Thursday, December 15, 2011

Even Silence Has An End: My Six Years in Captivity in the Colombian Jungle

Even Silence Has an End: My Six Years in Captivity in the Colombian Jungle
Author: Ingrid Betancourt
Source: My friend Ali B
Days to Read: 10
Ali and I frequently exchange books and I am always excited to read a book that has been recommended by a fellow reader. When I began reading Even Silence Has an End, I was immediately interested. The book is a true story of a woman's experience as a hostage of the FARC (Revolutionary Armed Forces of Colombia in Colombia. Prior to her kidnapping and six and a half years spent in captivity, Ingrid Betancourt was a Colombian presidential candidate. Knowing practically nothing of politics in Colombia the initial back story of Ingrid's life was easy to follow. Her description of life in the jungle is chilling. The conditions of how she lived and how she was treated are appalling. However there were instances throughout the book when a small kindness was shown to her by a fellow hostage or she was able to establish a human connection with one of the guards, and these infrequent happenings resonated loudly against the many pages of depressing details.
However after about half way through the book, I became frustrated with the circle of events; prepare for escape, talk about escape, escape, get captured, repeat. I am sure Ms. Betancourt wanted to include everything that she went through and to really drive home how awful being a hostage was but I feel that the point was clearly made and then dragged on and as a result, lost its impact.
Overall I give this book a 6.
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Wednesday, December 07, 2011

Pro Archia Poeta (In Defense of Aulus Licinius Archias the poet)

My dad drew my attention to this speech and in particular an excerpt that, as an avid reader, I relate to. The opinion of Cicero in 62 B.C., I'm sure, still strikes a chord with many. I just love this quote!

"And yet let us leave aside for a moment any practical advantage that literary studies may bring. For even if their aim were pure enjoyment and nothing else, you would still, I am sure, feel obliged to agree that no other activity of the mind could possibly have such a broadening and enlightening effect. For there is no other occupation upon earth which is so appropriate to every time and every age and every place. Reading stimulates the young and diverts the old, increases one's satisfaction when things are going well, and when they are going badly provides refuge and solace. It is a delight in the home; it can be fitted in with public life; throughout the night, on journeys, in the country, it is a companion which never lets me down."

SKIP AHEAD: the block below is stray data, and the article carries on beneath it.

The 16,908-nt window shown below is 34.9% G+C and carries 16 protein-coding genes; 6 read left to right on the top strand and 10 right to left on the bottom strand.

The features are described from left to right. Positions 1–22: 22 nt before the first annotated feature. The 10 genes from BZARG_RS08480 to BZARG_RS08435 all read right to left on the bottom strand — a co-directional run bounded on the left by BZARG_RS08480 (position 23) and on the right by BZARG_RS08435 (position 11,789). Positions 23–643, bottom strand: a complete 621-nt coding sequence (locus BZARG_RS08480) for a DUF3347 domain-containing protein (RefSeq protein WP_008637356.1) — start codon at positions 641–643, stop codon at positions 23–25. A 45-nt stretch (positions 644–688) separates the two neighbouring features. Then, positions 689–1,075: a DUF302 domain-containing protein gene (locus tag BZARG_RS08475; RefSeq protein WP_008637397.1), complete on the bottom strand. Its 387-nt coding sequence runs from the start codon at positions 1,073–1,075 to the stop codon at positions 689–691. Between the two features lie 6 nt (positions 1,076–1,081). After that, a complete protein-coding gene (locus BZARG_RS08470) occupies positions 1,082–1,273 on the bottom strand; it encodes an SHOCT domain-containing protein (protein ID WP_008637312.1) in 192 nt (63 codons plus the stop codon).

On to the next book!
Stay tuned for my reviews of Even Silence Has An End by Ingrid Betancourt and Firefly Lane by Kristin Hannah
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Friday, December 02, 2011

The Pillars of the Earth

The Pillars of the Earth
Author: Ken Follett
Source: My friend Charlie from work
Days to Read: 9
Before reading this book I had mixed feelings. I had heard from someone that it was difficult to get into and that there was a lot of description so certain passages could be quite boring. However, Charlie assured me that it was a great book and that I should give it a try. I am very glad that I did because it is just my cup of tea!
My favourite genre to read are historical novels. One of my all-time favourite books is The Memoirs of Cleopatra by Margaret George. Like The Memoirs of Cleopatra, The Pillars of the Earth has everything you could want in a book; love, history, adventure, and action.
The basic premise of the book details the building of a cathedral and all the lives of the people involved. A master builder and his family pass through village after village looking for work. The father’s dream is to build a cathedral bigger and more beautiful than any other in England. They settle in Kingsbridge, England and the priory that eventually hires the master builder, Tom, is struggling against the more powerful Prior and Nobleman of the area. It is a constant battle between good and evil, every man wanting more for themselves and manipulating their way to the top.
Another prominent character, the daughter of the ousted Earl of Shiring, Aliena, is a strong female character that you grow to love and respect. Aliena’s perseverance as not only a lady who has fallen to peasantry, but also as a business woman in a world dominated by men, is empowering.
There are many characters in the book with different story lines that intertwine with one another. All the story lines keep the book interesting and they work together quite well in following the main story line.
I have returned the book to Charlie and two days later received the sequel, World Without End. This is now on my stack of books to read and I only hope it is as good as The Pillars of the Earth!
* One thing to note however is there are some graphic scenes that I was not expecting and thus took me by surprise at their vulgarity.
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